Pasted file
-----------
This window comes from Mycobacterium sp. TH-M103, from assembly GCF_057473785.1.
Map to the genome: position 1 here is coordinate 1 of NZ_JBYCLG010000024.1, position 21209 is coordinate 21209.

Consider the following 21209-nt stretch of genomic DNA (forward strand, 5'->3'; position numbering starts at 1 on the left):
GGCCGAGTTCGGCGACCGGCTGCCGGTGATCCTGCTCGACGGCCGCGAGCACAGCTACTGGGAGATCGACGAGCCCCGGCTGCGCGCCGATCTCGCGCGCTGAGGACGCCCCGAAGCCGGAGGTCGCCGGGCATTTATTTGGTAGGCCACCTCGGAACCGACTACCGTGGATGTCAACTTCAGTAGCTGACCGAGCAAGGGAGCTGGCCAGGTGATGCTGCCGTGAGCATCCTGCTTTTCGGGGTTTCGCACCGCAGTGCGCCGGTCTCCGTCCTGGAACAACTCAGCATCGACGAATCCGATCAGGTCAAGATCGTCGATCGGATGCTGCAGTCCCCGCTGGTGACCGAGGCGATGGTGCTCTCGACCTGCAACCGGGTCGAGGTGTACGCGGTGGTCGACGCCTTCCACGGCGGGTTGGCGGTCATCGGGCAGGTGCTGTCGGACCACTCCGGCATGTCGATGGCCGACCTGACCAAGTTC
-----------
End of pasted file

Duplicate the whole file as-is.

This window comes from Mycobacterium sp. TH-M103, from assembly GCF_057473785.1.
Map to the genome: position 1 here is coordinate 1 of NZ_JBYCLG010000024.1, position 21209 is coordinate 21209.

Consider the following 21209-nt stretch of genomic DNA (forward strand, 5'->3'; position numbering starts at 1 on the left):
GGCCGAGTTCGGCGACCGGCTGCCGGTGATCCTGCTCGACGGCCGCGAGCACAGCTACTGGGAGATCGACGAGCCCCGGCTGCGCGCCGATCTCGCGCGCTGAGGACGCCCCGAAGCCGGAGGTCGCCGGGCATTTATTTGGTAGGCCACCTCGGAACCGACTACCGTGGATGTCAACTTCAGTAGCTGACCGAGCAAGGGAGCTGGCCAGGTGATGCTGCCGTGAGCATCCTGCTTTTCGGGGTTTCGCACCGCAGTGCGCCGGTCTCCGTCCTGGAACAACTCAGCATCGACGAATCCGATCAGGTCAAGATCGTCGATCGGATGCTGCAGTCCCCGCTGGTGACCGAGGCGATGGTGCTCTCGACCTGCAACCGGGTCGAGGTGTACGCGGTGGTCGACGCCTTCCACGGCGGGTTGGCGGTCATCGGGCAGGTGCTGTCGGACCACTCCGGCATGTCGATGGCCGACCTGACCAAGTTC